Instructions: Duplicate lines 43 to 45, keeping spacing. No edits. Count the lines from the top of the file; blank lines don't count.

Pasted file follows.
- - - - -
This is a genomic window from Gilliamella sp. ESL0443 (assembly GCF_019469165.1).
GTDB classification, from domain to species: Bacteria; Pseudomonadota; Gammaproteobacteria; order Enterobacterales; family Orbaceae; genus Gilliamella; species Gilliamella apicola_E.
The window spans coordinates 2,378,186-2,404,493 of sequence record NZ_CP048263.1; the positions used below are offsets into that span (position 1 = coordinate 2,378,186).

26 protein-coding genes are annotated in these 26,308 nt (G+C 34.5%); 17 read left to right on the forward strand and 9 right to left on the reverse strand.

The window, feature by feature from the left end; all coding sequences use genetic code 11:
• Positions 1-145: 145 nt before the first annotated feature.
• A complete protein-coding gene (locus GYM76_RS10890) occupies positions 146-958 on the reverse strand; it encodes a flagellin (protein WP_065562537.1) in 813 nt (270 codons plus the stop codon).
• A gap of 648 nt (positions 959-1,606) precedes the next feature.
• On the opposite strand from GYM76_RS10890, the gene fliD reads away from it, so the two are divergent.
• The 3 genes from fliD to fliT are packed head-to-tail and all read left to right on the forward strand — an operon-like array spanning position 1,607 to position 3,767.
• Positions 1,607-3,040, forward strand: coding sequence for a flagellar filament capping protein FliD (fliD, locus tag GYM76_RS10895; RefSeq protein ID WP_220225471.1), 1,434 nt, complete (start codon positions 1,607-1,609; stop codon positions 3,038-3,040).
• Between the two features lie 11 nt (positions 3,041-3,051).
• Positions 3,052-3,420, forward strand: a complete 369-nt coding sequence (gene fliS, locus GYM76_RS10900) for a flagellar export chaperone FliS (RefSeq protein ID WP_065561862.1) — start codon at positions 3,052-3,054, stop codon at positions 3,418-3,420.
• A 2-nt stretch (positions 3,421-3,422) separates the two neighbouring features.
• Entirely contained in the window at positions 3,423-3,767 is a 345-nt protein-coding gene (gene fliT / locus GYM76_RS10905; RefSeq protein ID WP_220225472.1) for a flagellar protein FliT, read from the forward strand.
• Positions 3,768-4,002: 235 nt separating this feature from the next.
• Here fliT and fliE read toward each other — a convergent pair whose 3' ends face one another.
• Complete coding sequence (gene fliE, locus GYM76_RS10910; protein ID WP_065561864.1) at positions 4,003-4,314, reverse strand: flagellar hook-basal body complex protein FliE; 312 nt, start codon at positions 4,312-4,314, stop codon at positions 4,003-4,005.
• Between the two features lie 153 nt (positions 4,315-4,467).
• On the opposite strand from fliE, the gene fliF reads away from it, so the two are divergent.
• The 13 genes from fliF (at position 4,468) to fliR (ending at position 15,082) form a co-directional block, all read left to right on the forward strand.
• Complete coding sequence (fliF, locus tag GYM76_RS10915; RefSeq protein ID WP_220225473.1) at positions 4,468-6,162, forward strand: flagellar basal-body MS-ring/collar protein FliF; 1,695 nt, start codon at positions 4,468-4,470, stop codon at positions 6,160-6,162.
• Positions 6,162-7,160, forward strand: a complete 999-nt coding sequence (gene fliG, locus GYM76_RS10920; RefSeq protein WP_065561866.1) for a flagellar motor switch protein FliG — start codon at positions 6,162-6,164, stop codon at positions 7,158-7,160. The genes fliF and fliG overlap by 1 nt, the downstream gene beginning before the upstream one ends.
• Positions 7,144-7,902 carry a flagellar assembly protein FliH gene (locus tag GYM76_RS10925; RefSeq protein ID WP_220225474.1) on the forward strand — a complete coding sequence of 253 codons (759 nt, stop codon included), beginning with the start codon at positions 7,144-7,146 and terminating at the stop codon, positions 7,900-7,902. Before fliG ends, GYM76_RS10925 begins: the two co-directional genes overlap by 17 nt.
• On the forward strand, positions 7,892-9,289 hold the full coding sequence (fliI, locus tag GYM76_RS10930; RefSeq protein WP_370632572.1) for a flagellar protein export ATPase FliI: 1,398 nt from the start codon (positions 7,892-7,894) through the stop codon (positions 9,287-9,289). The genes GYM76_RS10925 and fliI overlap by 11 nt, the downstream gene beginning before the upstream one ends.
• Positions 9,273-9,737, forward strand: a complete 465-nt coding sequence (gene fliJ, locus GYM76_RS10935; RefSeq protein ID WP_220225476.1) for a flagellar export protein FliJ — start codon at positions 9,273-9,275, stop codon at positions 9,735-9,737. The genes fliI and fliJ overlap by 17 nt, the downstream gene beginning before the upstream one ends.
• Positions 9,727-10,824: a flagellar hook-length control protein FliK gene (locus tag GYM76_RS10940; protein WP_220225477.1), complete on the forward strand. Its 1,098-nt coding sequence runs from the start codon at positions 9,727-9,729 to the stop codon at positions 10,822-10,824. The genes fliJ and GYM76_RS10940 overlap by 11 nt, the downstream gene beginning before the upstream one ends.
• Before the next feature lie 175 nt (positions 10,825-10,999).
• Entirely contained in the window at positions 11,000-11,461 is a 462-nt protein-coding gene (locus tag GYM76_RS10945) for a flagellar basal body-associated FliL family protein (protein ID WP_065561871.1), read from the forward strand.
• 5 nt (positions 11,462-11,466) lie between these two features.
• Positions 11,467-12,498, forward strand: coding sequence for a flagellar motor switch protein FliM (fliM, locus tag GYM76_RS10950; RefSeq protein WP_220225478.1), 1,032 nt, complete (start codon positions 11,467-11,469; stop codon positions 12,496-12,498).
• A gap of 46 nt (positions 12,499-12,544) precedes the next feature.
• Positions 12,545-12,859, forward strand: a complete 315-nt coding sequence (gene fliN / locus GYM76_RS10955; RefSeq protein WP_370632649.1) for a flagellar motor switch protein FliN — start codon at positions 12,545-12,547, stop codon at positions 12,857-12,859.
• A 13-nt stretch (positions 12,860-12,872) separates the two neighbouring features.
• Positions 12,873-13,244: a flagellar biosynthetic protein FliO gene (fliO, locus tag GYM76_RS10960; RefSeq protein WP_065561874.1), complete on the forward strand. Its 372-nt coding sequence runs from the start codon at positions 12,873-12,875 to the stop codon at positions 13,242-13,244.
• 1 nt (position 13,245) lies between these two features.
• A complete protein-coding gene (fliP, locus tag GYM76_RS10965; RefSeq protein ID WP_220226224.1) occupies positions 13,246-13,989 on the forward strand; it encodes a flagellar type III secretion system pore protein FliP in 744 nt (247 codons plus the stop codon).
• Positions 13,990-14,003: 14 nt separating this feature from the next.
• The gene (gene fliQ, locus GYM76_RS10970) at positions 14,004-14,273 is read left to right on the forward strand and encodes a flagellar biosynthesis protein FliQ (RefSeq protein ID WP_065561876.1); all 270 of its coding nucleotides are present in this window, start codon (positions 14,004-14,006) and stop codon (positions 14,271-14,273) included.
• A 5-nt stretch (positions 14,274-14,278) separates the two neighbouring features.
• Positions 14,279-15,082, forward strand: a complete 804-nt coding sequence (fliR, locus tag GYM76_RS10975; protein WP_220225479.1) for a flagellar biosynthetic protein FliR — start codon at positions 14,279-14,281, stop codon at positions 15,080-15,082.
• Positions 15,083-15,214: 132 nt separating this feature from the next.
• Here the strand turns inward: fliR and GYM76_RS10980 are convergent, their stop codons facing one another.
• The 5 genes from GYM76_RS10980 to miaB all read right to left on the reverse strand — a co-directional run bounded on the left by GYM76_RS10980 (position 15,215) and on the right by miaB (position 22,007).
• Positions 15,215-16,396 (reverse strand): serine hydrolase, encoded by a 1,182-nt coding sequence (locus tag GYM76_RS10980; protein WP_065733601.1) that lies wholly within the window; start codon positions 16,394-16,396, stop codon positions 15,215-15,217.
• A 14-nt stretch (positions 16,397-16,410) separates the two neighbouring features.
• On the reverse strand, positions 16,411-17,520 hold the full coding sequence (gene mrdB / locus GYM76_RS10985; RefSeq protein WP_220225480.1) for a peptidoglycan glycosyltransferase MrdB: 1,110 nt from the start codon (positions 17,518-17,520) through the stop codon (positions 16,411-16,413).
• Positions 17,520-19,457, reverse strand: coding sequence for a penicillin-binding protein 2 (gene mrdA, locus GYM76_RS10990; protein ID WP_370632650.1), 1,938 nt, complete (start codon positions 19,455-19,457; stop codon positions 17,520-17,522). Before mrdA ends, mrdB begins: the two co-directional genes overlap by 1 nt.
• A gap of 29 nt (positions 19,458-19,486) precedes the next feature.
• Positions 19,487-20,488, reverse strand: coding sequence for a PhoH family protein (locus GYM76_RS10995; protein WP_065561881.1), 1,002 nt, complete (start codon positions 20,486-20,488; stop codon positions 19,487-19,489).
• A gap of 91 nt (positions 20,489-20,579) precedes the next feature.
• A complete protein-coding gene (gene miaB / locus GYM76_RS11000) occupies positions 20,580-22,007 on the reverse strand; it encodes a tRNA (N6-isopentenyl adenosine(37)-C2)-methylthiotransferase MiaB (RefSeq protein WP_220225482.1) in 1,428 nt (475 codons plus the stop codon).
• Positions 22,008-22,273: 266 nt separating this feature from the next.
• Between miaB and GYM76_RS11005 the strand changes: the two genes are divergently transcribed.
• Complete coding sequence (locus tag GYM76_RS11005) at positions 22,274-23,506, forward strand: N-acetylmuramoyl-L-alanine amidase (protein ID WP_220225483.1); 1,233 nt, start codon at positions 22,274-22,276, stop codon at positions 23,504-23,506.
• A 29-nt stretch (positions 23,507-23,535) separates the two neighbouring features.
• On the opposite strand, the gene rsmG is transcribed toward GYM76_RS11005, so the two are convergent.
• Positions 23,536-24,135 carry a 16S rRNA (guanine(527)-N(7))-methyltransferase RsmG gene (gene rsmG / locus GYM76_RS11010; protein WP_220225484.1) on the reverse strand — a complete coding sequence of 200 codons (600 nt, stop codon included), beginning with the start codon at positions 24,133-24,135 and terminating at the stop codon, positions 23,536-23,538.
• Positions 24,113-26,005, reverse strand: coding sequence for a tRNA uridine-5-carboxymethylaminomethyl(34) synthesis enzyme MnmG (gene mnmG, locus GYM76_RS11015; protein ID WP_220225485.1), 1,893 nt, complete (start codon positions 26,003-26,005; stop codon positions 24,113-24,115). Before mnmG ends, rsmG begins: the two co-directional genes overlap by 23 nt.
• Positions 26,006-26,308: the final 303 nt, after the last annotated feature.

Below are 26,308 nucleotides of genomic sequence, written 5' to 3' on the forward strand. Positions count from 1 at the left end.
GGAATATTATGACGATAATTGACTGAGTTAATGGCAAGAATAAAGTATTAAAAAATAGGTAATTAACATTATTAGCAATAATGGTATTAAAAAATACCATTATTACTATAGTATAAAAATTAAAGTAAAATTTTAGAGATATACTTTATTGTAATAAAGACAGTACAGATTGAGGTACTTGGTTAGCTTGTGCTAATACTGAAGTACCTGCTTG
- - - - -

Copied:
• Here the strand turns inward: fliR and GYM76_RS10980 are convergent, their stop codons facing one another.
• The 5 genes from GYM76_RS10980 to miaB all read right to left on the reverse strand — a co-directional run bounded on the left by GYM76_RS10980 (position 15,215) and on the right by miaB (position 22,007).
• Positions 15,215-16,396 (reverse strand): serine hydrolase, encoded by a 1,182-nt coding sequence (locus tag GYM76_RS10980; protein WP_065733601.1) that lies wholly within the window; start codon positions 16,394-16,396, stop codon positions 15,215-15,217.